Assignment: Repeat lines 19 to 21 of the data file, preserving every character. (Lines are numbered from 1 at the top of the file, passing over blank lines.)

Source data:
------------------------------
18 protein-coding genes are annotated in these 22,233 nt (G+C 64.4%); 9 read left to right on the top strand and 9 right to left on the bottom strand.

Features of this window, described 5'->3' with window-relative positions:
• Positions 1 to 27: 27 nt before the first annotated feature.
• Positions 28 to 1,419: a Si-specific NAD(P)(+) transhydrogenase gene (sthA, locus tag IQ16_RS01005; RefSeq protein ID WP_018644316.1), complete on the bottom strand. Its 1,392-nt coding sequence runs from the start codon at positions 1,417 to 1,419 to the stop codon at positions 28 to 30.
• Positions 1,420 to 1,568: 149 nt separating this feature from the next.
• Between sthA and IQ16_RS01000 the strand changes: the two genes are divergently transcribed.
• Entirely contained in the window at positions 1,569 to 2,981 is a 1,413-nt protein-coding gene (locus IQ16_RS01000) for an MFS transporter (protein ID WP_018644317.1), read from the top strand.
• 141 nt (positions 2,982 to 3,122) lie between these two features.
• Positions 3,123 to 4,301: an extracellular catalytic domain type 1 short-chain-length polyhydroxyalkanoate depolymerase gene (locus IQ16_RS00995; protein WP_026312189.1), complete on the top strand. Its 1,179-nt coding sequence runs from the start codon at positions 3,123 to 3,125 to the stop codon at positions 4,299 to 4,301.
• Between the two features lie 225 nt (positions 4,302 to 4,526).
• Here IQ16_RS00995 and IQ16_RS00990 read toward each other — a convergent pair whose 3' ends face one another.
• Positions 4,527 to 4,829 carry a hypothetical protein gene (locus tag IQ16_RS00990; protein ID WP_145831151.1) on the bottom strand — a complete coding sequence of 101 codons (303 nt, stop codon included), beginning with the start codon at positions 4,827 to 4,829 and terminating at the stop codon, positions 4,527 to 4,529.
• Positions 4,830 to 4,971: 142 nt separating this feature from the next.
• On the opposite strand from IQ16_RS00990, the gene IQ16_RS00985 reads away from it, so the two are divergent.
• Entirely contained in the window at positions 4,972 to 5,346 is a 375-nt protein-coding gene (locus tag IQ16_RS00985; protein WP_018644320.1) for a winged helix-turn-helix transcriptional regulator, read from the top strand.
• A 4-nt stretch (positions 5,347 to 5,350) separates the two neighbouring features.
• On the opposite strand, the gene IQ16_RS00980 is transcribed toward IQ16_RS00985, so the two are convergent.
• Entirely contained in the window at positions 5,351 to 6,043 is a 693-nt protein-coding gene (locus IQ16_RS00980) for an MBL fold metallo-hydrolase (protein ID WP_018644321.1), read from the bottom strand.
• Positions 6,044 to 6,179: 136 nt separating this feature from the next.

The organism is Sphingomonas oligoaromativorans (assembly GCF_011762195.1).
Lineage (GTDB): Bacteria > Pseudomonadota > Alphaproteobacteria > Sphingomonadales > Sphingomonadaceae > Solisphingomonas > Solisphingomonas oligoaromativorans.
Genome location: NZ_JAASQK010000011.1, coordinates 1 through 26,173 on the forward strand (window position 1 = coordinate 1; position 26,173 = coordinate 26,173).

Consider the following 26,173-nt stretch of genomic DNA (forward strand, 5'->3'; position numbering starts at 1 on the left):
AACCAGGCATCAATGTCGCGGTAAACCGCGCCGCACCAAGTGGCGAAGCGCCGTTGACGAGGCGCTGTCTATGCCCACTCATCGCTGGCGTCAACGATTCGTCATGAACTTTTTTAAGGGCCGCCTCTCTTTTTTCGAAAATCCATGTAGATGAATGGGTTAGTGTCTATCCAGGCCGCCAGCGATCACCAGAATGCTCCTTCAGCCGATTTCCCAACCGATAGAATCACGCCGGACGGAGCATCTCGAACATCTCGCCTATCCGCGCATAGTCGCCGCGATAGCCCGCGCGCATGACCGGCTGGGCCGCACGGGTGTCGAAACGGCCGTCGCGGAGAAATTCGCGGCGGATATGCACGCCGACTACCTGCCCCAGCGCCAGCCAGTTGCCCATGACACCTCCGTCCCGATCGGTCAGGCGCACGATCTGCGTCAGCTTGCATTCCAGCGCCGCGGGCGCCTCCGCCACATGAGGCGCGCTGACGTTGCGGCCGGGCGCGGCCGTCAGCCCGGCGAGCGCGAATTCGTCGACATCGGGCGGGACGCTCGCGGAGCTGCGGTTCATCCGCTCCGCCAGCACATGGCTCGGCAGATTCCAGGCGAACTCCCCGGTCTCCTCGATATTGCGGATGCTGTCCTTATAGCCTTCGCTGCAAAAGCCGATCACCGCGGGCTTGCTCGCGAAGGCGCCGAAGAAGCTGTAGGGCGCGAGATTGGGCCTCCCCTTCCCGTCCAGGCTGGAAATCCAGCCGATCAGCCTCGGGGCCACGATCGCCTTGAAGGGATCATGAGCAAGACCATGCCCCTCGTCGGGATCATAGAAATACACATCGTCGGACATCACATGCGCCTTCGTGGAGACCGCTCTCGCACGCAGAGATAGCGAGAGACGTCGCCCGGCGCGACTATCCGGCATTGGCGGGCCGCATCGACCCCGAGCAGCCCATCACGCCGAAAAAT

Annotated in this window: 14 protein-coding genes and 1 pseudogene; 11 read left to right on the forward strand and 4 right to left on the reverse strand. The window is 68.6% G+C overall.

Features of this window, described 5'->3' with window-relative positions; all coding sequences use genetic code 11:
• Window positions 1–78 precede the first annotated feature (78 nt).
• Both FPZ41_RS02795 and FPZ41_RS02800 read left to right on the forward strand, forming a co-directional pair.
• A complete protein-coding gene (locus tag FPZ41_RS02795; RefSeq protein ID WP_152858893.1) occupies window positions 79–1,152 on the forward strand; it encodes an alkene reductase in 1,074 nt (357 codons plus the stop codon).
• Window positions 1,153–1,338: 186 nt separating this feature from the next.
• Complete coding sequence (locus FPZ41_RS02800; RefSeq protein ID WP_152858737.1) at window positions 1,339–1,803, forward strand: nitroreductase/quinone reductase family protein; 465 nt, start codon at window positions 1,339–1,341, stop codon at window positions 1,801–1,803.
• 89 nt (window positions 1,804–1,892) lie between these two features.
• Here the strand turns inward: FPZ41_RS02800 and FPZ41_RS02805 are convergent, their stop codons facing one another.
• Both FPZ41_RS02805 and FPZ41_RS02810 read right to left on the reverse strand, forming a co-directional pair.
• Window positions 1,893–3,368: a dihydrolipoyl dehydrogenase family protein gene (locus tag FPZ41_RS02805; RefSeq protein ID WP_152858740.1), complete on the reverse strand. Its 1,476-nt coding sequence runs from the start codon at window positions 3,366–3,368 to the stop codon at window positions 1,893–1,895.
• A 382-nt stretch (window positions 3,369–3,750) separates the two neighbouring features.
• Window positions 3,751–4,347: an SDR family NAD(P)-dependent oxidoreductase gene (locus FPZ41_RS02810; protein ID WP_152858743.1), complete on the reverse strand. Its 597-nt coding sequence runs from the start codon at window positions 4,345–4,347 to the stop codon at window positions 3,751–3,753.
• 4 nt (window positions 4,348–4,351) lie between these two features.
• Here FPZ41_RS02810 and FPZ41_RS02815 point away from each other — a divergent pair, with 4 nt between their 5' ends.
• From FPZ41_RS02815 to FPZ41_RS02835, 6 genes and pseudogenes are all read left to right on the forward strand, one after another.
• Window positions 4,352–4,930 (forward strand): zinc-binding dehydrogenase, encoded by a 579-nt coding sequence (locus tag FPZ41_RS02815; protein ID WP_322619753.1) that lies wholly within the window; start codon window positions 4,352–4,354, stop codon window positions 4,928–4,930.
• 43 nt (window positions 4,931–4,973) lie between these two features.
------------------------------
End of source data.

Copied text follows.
• Positions 6,044 to 6,179: 136 nt separating this feature from the next.

The organism is Sphingomonas oligoaromativorans (assembly GCF_011762195.1).
Lineage (GTDB): Bacteria > Pseudomonadota > Alphaproteobacteria > Sphingomonadales > Sphingomonadaceae > Solisphingomonas > Solisphingomonas oligoaromativorans.